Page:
A reflection on John 1 and Matthew 2:1-12
A Rector for the first time I found myself, within weeks of starting this position, faced with the events of 9/11. How was I, so new to this call, to have any idea what the congregation would need? It seemed that the only real response was to open up the church that night and offer a place for us to come and pray, sing, and be together. And so we did. In fact we started a series of ecumenical prayer vigils, held over the next year. In a simple Taize style of prayer and song, sometimes in our Episcopal Church, sometimes in the Roman Catholic, Lutheran, or United Church of Christ church, our united communities gathered in solidarity and mutual comfort praying for a world that seemed to be falling apart.
About eighteen months after 9/11, just as the congregation and I were getting settled into comfortable relationships, the Episcopal Diocese of New Hampshire elected Gene Robinson as Bishop. While personally I celebrated this event my congregation was rocked. I was away on vacation when the General Convention consented to his election and authorized his consecration. That night I had a dream that when I returned to the church all of the parishioners had left and in their place was a crowd of curious spectators, come to see how we were going to handle this. In reality no one left, at least not right away. And a few new people did come, and stayed, relieved to have a church that claimed to affirm all people.
Over the next year I found myself invited into email discourse with a couple of parishioners who had strong thoughts on the issue of openly partnered gay Bishops. Most of these folks were accepting of partnered gays and lesbians in the general population, but ordaining them was another matter. The emails developed into a friendly debate. I used Richard Hooker and the founding principles of Anglicanism (Via Media), to support the ordination of gay and lesbian people. I no longer remember the sources my companions in debate used to argue in support of that one sentence in Paul’s Letter to the Romans, mostly because regardless of who was quoted or how the argument was framed, it did not persuade me to change my mind. Likewise my arguments, regardless of who I cited, failed to sway the minds of those who argued against the ordination of Gene Robinson and others.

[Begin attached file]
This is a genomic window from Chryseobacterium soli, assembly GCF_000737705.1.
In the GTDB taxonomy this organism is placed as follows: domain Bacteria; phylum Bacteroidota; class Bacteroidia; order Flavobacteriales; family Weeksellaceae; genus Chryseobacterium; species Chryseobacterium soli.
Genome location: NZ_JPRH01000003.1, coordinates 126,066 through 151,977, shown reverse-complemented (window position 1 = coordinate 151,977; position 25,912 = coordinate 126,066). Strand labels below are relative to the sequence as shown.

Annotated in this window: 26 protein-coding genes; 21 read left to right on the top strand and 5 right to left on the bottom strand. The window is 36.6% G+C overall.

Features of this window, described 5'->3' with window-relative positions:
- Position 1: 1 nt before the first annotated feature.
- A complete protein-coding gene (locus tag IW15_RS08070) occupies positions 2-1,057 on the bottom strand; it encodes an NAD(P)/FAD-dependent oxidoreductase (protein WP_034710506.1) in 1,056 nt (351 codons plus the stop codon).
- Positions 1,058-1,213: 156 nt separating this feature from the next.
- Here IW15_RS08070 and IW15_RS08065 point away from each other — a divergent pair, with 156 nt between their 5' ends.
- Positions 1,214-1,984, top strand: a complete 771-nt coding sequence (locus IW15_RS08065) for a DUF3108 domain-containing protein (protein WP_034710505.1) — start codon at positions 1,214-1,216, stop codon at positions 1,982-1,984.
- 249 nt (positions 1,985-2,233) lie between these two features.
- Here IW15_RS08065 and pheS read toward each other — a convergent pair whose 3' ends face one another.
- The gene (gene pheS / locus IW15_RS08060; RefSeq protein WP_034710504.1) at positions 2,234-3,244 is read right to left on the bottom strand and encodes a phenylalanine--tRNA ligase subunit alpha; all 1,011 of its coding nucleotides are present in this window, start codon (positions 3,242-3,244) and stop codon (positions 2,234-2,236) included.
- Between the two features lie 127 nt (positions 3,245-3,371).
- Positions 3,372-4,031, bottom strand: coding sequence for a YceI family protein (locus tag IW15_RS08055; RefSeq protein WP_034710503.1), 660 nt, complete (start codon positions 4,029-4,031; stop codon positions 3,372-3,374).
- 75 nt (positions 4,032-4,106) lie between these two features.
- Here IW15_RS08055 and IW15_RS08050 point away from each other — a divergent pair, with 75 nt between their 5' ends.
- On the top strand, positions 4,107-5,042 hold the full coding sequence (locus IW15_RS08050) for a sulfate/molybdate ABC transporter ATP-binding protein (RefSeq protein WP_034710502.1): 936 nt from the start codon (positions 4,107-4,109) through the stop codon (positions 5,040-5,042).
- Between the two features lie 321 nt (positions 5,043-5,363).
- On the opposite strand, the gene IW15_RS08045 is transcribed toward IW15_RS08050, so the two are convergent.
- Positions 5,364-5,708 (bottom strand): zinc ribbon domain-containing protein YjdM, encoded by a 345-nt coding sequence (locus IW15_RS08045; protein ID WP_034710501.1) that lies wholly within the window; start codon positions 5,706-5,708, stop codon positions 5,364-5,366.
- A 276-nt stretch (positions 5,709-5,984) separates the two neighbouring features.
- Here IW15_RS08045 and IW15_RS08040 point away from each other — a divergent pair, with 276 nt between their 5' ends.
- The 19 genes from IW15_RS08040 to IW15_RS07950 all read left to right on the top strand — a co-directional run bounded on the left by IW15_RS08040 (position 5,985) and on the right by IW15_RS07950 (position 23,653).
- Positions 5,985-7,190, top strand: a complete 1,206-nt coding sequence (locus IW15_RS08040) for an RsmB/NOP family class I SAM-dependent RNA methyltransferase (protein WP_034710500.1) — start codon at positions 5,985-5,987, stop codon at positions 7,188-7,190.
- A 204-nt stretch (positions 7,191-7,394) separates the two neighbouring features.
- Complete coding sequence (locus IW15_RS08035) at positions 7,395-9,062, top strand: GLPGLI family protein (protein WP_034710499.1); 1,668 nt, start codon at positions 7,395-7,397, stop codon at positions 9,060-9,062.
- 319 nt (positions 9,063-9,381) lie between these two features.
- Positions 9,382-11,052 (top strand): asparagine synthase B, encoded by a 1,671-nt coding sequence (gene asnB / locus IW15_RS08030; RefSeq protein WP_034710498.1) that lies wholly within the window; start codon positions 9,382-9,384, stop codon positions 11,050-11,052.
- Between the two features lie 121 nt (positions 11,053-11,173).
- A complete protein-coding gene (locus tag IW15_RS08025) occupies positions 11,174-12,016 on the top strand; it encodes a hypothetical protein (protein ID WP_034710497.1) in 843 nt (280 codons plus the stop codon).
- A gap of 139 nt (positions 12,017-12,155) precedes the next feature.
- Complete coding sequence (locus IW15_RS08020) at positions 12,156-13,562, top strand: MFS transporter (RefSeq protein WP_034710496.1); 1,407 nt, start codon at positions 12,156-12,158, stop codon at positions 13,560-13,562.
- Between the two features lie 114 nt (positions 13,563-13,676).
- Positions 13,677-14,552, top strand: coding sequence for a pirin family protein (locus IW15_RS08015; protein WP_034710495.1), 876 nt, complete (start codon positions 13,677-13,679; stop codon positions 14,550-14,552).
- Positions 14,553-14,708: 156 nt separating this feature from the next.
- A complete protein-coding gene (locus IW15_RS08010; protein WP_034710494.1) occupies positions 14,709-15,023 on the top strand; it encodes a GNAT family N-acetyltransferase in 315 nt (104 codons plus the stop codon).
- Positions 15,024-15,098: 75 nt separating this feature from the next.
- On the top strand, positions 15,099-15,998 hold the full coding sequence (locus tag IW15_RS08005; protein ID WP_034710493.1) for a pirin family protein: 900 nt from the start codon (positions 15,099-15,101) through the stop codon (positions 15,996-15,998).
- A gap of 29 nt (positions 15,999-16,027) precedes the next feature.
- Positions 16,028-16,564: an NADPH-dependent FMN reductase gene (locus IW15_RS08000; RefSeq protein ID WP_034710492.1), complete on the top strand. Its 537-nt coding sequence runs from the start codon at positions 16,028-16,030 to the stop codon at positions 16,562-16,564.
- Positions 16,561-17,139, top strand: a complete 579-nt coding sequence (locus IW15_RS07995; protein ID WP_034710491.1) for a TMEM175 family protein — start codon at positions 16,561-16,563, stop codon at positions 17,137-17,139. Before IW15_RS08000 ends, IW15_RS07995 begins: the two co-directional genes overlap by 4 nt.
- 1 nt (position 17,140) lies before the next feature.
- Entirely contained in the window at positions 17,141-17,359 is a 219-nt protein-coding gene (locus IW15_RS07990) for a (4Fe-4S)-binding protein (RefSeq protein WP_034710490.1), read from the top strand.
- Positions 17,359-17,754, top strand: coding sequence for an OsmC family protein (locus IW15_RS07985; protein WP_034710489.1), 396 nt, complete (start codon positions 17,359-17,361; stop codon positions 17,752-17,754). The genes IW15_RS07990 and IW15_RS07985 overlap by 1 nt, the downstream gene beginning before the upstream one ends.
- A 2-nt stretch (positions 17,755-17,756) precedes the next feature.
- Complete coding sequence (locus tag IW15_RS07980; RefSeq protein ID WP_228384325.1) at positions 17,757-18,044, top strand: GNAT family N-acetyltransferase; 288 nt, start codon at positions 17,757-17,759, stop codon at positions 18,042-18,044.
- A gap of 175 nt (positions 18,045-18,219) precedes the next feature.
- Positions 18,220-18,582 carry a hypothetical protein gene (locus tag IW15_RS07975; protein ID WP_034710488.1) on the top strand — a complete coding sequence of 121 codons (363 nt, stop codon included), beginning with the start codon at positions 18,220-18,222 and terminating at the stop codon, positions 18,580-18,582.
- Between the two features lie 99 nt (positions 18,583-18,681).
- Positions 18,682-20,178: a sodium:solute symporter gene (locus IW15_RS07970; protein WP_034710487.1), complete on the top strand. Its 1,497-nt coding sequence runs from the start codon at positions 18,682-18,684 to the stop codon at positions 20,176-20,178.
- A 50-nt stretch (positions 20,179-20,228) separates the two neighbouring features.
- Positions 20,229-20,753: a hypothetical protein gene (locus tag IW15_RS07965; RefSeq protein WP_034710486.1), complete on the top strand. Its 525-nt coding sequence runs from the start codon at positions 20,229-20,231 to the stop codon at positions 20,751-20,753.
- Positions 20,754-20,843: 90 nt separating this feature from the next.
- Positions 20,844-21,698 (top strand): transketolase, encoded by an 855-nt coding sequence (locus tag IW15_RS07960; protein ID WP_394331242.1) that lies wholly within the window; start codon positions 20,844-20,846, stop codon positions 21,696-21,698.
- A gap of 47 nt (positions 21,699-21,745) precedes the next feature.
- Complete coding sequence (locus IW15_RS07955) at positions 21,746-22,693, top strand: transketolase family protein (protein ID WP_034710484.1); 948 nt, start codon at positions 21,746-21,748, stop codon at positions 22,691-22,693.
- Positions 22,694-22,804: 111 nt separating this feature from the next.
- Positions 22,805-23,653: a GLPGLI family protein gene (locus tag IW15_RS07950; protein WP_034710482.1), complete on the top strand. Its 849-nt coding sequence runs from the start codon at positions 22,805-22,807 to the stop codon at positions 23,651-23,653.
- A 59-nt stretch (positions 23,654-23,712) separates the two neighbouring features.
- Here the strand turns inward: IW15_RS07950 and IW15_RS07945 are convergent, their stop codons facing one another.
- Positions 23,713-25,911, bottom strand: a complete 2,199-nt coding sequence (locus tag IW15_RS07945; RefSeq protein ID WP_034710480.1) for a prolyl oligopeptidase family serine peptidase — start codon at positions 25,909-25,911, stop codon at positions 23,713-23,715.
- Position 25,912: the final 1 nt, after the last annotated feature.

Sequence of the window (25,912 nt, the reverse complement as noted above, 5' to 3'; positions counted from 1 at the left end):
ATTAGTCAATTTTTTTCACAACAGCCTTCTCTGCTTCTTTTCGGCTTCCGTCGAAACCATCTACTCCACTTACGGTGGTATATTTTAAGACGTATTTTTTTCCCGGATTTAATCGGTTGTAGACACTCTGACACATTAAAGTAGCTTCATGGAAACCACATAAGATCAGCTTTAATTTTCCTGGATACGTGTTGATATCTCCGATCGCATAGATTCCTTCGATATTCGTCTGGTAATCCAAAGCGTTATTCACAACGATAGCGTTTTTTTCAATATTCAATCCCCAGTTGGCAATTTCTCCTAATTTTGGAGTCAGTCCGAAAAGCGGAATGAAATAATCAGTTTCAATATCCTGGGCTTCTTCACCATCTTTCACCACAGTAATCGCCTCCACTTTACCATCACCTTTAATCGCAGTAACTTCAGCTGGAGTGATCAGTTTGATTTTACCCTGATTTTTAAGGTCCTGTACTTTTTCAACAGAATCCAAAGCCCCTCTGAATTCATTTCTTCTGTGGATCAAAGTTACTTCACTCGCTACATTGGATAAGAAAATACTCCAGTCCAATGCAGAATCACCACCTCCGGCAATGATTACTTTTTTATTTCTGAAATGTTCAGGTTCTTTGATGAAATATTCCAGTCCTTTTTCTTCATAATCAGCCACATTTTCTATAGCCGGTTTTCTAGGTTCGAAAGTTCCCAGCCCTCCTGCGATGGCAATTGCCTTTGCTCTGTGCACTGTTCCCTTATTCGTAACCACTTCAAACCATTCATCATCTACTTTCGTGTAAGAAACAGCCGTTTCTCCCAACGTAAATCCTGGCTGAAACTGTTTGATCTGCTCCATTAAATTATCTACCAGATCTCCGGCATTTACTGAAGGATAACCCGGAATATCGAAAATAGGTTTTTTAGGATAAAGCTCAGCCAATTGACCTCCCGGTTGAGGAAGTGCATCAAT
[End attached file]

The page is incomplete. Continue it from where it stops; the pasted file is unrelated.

It seems to me that, the ordination of women, changes in worship, language we use for God, and other movements of the Church, are matters of the heart for which intellectual debate is just an exercise in church history and biblical criticism. They are of the heart because they deal with how we know God, know ourselves, and know others. They are of the heart because they deal with how we understand God’s self-revelation throughout time. They are of the heart because they are matters of relationship. Relegating our discussions of these matters to intellectual discourse only, fueled by theoretical circumstances and relationships, enables us to maintain hard lines. But when we engage these matters through real lived relationships those hard lines blur. It is much more difficult to tell someone they are not worthy of serving God as an ordained person when that person has been a pastoral presence in my life. When, because of a mutual relationship, I have come to see them as God sees them and know how God is living in and through their lives.